This configuration is relevant to a number of geophysical and astrophysical problems in which stably and unstably stratified flows interact in the presence of background rotation. These include the Earth's atmosphere and climate system and its response to variations in its radiative heating and cooling, other planetary atmospheres (notably Mars, Venus and the gas giant planets), and in stellar interiors (e.g. the tachocline region within the Sun). It may also be seen as an idealisation of a variety of industrial processes, such as in rotating semiconductor crystal growth melts, process mixing techniques in chemical engineering, and convective flows in turbo machinery.

Snapshot of the experimental design with an annular ring for the heat source and a cold plate at the center at the upper surface.Zoomed in image of the experimental design.

Rapidly-rotating annulus (under construction)

When built, this new experiment will be able to rotate at up to 10 revolutions per second, some 20 times more rapidly than the current experiments. This will allow us to probe interesting new flow regimes, particularly turbulent regimes relevant to the atmospheres of the giant planets.

Recent other projects:

Thermally-driven rotating annulus with topography (Sam Marshall)

A tank bottom with topography simulates the effects of mountains on the atmosphere. We study the effects these have on stationary and drifting waves that form in the fluid, and their effects on baroclinic instability.

Two layer annulus driven by differential rotation (Tom Jacoby)

Large baroclinic eddies can generate smaller-scale inertia-gravity waves (IGWs), which are not in geostrophic balance. IGWs cannot be observed easily in the atmosphere, and may be a significant source of uncertainty in operational weather forecasts. We study the mechanisms leading to IGW generation in the laboratory using a rotating, cylindrical tank filled with two immiscible fluids and a variety of optical visualisation and image velocimetry techniques.

Coupled annulus pair (Alfonso Castrejón-Pita)

We study the synchronization of periodic and chaotic oscillations between two coupled rotating baroclinic fluid systems both experimentally and numerically. The numerical part of the study involves a pair of coupled two-layer quasigeostrophic models, and the experimental part comprises two thermally coupled baroclinic fluid annuli, rotating one above the other on the same turntable. Various degrees of synchronization such as phase synchronization, imperfect synchronization (phase slips), and complete phase synchronization have been found in both model and experiments. The signatures (and implications) of phase synchronization in oscillatory atmospheric phenomena are also being investigated.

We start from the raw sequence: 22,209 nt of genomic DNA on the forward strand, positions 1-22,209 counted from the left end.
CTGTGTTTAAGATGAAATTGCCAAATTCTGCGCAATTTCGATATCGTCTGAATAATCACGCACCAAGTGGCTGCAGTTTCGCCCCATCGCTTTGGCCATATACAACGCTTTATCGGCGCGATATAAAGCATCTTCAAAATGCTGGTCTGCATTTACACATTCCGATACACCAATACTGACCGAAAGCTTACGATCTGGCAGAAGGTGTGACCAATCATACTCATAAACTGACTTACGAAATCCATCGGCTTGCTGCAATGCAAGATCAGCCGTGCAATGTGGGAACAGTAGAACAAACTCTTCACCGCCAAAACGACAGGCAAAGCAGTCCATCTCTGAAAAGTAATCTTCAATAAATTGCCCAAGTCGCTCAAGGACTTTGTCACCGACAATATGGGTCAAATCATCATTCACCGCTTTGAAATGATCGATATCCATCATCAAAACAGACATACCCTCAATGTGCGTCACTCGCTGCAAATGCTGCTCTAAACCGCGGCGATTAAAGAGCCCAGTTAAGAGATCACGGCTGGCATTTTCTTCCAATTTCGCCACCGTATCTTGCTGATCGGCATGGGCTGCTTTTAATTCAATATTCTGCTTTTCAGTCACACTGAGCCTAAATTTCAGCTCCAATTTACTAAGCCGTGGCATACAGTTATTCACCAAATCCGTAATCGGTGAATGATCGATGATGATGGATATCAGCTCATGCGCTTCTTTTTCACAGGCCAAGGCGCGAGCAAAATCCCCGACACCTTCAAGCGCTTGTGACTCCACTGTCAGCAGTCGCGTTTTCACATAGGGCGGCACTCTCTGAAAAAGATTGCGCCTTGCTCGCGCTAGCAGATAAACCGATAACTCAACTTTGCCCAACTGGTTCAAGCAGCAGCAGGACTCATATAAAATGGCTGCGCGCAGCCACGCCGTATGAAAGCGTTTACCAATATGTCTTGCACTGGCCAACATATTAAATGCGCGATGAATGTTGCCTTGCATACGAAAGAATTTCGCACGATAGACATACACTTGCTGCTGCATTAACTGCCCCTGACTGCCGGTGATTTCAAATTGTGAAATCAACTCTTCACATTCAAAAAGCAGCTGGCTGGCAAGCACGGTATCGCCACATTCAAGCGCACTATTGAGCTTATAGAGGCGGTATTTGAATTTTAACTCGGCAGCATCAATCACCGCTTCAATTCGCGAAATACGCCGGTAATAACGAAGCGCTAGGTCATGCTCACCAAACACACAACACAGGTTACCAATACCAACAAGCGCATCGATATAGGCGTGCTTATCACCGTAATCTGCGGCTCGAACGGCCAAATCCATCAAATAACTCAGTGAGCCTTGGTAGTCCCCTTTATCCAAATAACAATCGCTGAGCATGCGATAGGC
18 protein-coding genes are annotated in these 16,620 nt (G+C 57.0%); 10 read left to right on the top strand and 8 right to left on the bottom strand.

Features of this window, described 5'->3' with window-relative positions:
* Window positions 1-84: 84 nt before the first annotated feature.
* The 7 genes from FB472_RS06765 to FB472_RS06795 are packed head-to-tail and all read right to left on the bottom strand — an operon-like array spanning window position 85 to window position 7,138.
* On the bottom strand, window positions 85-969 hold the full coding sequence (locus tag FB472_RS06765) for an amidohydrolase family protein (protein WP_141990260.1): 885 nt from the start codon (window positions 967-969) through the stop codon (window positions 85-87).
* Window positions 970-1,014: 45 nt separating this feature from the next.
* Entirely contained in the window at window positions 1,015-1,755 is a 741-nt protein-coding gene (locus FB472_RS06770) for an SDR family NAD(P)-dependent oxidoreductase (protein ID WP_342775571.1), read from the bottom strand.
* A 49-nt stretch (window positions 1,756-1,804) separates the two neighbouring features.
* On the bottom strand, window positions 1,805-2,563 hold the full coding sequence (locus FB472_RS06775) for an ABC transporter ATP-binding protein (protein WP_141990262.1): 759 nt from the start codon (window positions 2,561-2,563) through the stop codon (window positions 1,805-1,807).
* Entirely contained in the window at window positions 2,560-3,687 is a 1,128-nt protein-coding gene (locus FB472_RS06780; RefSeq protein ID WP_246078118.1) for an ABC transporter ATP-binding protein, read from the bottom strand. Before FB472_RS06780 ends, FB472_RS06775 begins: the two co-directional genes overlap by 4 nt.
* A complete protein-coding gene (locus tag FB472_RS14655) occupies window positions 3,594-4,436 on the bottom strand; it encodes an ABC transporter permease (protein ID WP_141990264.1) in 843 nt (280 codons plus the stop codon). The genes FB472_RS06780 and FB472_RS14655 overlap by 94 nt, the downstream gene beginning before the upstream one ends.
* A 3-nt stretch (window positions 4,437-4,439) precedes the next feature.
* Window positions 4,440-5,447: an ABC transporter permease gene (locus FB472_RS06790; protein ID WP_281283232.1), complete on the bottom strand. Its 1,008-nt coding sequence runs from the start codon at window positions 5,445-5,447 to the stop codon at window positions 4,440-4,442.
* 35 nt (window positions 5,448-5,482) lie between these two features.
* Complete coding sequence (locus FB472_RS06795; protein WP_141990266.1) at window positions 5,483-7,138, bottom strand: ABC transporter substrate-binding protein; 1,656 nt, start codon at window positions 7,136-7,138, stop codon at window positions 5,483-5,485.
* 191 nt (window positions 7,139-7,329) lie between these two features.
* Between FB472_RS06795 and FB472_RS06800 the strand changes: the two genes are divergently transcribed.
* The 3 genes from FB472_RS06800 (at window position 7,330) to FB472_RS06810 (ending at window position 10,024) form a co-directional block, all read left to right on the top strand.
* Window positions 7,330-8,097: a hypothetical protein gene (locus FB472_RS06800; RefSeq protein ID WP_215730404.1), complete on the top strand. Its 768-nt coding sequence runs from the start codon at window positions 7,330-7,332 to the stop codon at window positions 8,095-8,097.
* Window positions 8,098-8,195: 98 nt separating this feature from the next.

Two thermally coupled rotating annuliSchematic of the coupled experiments

Barotropic detached shear layer experiment (Ana Aguiar)

We have studied barotropic instability in a water-filled rotating tank with flat cylindrical geometry, where a detached shear layer occurs tangent to sections rotating at a different speed to the rest of the tank. For these sections we have used (1) discs at the top and bottom of the tank, (2) a single thick disc in the fluid itself, or (3) a ring (thin annular section) at the top, which produces a more jet-like zonal velocity profile. A range of vortex and wave structures develop depending on the applied parameters, and unstable modes can be stabilised when a sloping bottom is added to the tank. We have also applied this work to the long-lived North Polar Hexagon on Saturn, proposing that these structures correspond to wave modes caused by the non-linear equilibration of barotropically unstable zonal jets [ScienceNow media coverage].

Photograph of the experiment
Hexagonal laboratory flow patterns